Governor Riley Signs Ethics Bills Into Law - Montgomery Alabama news.

Governor Riley Signs Ethics Bills Into Law

MONTGOMERY, AL (WSFA) - Governor Bob Riley signed all seven ethics measures into law Monday morning at a ceremony in the old state archives room of the Alabama Capitol.

"This is a historic day for Alabama," Gov. Riley said. "We went from having some of the weakest laws, to in my opinion, having some of the toughest."

The governor was joined by legislative leaders from both the House and Senate for the bill signing.

"This is a great day for Alabama," said Speaker of the House Mike Hubbard, (R - Auburn). "This was a wonderful Christmas present."

The legislature adjourned early last Thursday from its Special Session to address anti-corruption reforms.

Gov. Riley signed a version of each proposal that he initially put in the call. Those included a ban on PAC to PAC transfers, a ban on "Double dipping," mandatory ethics training for every elected official, a ban on "Pass-through pork, "new lobbyist spending limits, subpoena power for the Alabama Ethics Commission, and a ban on direct payroll deductions from state employees to any organization to use it for political activity.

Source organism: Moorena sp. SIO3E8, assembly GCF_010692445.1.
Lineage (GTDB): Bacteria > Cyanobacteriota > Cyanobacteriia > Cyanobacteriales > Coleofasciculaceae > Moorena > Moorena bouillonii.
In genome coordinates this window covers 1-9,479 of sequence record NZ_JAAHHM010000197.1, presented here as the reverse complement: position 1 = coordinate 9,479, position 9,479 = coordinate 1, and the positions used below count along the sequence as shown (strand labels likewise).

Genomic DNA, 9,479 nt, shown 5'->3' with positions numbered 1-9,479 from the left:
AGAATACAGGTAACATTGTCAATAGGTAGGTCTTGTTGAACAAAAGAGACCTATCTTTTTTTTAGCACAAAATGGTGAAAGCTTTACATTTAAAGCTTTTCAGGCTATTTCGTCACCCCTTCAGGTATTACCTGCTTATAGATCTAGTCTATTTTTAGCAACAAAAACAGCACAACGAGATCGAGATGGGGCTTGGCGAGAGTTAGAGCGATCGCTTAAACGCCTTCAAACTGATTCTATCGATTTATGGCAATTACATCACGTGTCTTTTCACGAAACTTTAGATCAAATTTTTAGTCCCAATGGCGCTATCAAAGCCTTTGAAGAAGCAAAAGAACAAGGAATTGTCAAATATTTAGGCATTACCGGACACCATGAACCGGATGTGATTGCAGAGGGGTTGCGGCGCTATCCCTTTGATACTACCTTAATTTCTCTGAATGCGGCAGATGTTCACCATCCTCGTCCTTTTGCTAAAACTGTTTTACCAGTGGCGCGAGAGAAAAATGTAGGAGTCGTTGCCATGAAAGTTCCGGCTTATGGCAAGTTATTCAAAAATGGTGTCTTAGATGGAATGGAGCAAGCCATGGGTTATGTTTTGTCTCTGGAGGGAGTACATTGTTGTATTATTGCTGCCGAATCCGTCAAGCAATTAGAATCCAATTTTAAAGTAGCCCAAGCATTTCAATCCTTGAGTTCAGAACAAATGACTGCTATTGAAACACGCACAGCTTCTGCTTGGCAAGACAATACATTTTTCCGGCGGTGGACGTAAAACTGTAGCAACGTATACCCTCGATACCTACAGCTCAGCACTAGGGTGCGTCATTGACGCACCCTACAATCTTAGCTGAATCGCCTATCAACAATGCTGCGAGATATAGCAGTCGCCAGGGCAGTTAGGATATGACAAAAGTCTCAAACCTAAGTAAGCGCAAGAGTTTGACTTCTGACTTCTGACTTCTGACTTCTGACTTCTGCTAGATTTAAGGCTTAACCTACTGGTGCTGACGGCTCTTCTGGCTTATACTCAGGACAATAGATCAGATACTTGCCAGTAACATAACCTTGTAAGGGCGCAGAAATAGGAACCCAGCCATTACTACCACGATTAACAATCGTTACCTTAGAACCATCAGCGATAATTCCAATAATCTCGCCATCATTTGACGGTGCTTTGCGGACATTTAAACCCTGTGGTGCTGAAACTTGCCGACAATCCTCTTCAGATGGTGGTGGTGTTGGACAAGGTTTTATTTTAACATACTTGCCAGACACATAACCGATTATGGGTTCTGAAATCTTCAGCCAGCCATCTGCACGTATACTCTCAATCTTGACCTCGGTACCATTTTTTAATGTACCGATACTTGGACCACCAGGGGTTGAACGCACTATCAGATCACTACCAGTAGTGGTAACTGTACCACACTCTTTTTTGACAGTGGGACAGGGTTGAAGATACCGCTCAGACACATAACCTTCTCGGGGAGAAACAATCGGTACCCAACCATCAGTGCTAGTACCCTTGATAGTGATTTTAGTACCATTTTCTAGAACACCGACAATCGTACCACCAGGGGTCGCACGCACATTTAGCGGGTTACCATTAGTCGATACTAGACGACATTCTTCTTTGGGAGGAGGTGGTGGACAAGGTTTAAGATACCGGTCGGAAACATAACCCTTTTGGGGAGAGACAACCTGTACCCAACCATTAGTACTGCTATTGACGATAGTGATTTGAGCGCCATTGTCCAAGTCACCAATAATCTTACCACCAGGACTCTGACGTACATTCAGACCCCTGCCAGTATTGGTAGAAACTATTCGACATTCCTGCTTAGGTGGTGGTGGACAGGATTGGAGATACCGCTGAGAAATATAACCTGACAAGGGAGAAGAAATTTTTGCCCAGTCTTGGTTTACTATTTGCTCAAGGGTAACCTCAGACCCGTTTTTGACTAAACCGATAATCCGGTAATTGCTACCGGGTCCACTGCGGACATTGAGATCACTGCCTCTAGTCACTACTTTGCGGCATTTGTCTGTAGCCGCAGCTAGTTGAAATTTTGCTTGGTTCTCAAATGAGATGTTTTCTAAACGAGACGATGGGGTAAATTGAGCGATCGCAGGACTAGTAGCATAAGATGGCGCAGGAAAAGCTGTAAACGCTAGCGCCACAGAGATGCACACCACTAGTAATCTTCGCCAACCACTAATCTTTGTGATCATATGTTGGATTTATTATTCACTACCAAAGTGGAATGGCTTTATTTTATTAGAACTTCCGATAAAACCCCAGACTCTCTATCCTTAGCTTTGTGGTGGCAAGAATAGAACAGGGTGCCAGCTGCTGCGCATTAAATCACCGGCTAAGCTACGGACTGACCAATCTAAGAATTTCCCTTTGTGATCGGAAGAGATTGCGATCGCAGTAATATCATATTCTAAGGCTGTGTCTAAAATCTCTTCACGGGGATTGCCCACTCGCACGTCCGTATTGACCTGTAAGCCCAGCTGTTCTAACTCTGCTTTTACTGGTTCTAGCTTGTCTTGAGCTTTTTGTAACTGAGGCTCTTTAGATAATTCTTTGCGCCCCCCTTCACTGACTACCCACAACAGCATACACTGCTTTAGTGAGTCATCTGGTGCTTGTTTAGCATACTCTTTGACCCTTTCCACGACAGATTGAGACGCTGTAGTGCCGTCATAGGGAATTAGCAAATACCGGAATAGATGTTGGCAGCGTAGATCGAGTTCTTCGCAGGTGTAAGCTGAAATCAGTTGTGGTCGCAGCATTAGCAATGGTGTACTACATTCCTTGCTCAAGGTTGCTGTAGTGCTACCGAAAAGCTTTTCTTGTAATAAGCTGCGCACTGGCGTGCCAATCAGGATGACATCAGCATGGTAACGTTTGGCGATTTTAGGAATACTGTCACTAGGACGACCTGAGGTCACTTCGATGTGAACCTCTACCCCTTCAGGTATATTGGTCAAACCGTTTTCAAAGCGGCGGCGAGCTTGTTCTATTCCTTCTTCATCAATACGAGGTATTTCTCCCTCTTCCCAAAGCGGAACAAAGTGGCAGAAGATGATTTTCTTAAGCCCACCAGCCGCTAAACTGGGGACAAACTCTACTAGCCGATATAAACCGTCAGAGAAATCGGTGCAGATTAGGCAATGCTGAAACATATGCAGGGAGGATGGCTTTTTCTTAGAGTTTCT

That last issue is the one that had Democrats incensed and led them to filibuster until 2:45AM Wednesday.

Rep. Craig Ford, (D - Gadsden), the House Minority Leader said "The entire Special Session was a smokescreen to get back at the Alabama Education Association."

"Gov. Riley wanted to hit those certain groups of public employees, firemen, police officers, state and public employees with that bill. This Special Session had nothing to do with ethics" Ford said.

The governor said that was never a consideration in helping to draft the legislation.

"I can't think of a time that we said this is what we're going to do because of that reason. This is just a simple a simple fact. You can't allow state government to go out and collect dues."

Most of the bills take effect immediately. The ban on holding two state offices at the same time known as "Double dipping" does not take effect until 2014.

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